Word Origin Comics: Let’s Hear It for Materialism! The Case for WoolyThinking

According to The Urban Dictionary, the current definition of “woolly thinking” is the art of thinking with your head in the clouds. Not “clear” thoughts, but rather those done through the mist caused by not concentrating on what you are doing. The thesis is that if you had the time to think clearly, you would realize that what you are doing is just plain daft.

Examples of woolly thinking are being so caught up in matters of the mind that you could saw a branch off a tree while sitting on that branch or when you begin to believe that “autocruise” drives the car for you.

Dr. Who, however, had quite a different perspective on it — one underscoring its value: ” It’s very comforting when worn next to the skin.”

Here’s our take on the matter:

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All Crossed Up

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Amazing, isn’t it, how things how things just cross our mind (18thC.)? Take this column…Please take it!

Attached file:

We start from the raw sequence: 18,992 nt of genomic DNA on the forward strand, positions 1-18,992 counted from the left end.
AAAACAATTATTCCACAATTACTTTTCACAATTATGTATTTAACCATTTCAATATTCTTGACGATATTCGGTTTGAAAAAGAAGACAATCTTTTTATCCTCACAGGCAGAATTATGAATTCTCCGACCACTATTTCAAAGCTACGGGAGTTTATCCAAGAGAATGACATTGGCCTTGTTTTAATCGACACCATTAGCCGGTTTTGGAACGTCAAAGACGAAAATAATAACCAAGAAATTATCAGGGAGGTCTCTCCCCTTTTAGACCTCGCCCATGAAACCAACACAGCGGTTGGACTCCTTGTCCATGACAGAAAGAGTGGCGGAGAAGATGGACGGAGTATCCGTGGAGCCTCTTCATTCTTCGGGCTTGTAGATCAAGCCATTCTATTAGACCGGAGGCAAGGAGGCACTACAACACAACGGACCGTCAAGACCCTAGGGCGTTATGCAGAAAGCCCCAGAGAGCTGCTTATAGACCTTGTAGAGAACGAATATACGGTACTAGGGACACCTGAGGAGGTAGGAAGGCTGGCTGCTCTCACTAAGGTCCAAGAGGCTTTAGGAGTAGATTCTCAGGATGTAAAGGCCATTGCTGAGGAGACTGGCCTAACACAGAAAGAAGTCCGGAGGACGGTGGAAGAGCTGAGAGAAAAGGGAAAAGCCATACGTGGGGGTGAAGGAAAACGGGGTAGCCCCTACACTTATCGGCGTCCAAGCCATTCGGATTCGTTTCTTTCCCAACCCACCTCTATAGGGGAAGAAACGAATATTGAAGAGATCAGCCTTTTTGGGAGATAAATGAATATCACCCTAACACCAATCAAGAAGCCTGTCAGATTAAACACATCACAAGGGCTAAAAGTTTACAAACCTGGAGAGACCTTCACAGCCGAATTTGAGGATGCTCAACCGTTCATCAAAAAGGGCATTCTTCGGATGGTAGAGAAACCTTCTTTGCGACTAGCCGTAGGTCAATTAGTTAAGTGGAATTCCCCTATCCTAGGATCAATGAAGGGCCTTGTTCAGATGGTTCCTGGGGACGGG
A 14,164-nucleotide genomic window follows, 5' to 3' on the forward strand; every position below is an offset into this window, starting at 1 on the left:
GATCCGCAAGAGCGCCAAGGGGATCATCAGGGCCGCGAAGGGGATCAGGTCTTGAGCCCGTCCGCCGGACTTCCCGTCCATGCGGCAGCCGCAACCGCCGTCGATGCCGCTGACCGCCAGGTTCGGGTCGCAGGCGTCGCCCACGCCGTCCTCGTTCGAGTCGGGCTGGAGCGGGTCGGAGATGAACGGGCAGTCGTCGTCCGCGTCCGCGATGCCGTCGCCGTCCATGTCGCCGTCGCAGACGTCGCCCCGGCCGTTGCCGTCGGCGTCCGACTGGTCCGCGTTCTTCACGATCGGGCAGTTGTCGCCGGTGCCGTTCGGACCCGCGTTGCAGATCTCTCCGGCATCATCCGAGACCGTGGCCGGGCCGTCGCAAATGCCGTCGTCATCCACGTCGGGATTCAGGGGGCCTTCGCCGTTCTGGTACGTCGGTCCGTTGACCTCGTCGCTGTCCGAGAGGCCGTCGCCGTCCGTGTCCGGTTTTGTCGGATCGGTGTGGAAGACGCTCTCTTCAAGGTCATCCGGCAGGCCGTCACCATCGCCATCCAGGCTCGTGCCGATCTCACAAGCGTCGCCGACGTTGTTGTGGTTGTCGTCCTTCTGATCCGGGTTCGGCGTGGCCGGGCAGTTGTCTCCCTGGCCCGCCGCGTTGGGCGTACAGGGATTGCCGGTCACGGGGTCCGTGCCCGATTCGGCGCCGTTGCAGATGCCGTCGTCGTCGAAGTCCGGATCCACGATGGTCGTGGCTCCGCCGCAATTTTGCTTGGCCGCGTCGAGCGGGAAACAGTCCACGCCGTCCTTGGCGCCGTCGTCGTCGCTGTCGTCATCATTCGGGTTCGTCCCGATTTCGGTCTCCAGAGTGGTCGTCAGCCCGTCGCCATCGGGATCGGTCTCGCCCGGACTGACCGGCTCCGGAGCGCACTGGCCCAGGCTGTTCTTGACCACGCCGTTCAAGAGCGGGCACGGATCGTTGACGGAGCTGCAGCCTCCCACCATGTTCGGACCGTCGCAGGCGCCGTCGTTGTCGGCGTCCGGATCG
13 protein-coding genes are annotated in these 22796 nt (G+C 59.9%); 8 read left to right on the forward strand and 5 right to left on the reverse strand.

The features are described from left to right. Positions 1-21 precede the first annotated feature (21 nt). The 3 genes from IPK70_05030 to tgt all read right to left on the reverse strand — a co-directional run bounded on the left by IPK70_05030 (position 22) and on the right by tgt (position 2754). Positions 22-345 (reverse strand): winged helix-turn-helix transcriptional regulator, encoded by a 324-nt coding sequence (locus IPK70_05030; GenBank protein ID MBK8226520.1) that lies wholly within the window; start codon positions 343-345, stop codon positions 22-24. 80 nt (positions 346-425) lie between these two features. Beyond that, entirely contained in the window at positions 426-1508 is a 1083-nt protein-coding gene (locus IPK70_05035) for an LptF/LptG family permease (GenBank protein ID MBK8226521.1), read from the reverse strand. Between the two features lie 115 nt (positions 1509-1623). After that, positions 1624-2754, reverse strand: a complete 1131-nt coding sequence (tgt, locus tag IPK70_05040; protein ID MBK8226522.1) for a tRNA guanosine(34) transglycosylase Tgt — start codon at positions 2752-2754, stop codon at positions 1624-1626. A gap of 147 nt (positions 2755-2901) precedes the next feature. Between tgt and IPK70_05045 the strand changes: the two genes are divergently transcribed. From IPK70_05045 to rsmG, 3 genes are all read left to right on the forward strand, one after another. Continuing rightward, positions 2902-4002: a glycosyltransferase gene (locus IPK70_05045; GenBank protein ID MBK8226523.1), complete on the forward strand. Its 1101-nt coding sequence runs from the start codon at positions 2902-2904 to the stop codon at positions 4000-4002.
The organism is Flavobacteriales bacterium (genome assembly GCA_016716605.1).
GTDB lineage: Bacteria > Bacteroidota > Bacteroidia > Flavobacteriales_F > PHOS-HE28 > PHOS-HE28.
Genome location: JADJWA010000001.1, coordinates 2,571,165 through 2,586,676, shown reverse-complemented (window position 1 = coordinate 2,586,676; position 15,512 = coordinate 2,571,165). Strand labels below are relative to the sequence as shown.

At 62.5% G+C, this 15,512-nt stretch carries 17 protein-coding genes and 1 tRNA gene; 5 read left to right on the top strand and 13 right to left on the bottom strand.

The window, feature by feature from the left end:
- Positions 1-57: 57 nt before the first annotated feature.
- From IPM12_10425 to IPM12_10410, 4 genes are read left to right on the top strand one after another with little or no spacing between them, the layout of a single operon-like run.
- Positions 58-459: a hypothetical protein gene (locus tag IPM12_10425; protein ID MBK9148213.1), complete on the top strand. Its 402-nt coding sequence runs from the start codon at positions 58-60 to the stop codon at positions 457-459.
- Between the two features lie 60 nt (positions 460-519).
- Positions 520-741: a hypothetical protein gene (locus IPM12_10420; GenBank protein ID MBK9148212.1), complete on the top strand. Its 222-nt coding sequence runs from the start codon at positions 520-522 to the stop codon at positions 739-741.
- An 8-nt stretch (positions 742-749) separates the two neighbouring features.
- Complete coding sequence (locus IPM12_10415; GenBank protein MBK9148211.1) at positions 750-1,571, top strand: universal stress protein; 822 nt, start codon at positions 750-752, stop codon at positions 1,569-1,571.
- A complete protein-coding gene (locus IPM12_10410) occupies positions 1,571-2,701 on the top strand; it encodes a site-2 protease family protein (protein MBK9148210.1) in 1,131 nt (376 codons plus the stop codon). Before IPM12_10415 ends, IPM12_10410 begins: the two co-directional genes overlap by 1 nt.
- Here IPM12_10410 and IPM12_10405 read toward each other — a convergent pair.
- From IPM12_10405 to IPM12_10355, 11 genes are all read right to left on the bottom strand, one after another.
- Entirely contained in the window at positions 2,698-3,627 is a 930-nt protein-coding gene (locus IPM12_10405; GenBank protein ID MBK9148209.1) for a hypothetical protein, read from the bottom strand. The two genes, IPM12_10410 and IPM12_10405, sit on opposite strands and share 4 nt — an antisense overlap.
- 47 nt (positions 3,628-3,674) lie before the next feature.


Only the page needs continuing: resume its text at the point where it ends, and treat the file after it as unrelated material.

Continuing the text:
Cross is from the Anglo Saxon cros from the Latin crux, cruci. And that, dear reader, is the crux of the matter (16thC.), a pivotal decision or central point (1888). No need to get angry about it. The image of two sticks crossed “passing or lying athwart of each other” (OED) easily gives rise to associations of contrariness and opposition.

This left many people cross and put them at cross purposes.  From this they learned how to cross others (up) (1821, betraying or cheating them. They also double-crossed (19thC.).—the

first cross, an affirmation making a promise, the second undoing it.

Such choices are often made at the crossroads (16thC.), a crucial juncture –the intersection of two roads long having been accorded importance.

When things cross and get tangled, they get criss-crossed. During medieval times, the first lesson in the children’s primer was the alphabet. It was printed on the top line and was introduced by the symbol of the cross, making it “Christ’s cross row,”. Through use it wore down to “crisscross row,” and then to crisscrossCross my heart and hope to die (1908).

An Obvious Mismatch

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When it comes to speaking of women, the English language can be said to have “miss-fired.” The mistress (14thC..) was originally a title of respect and an honorable term for a sweetheart or lover. She’s the source of both Miss and Mrs.  Miss is her first syllable and Mrs., a contraction of the word “mis’ess”.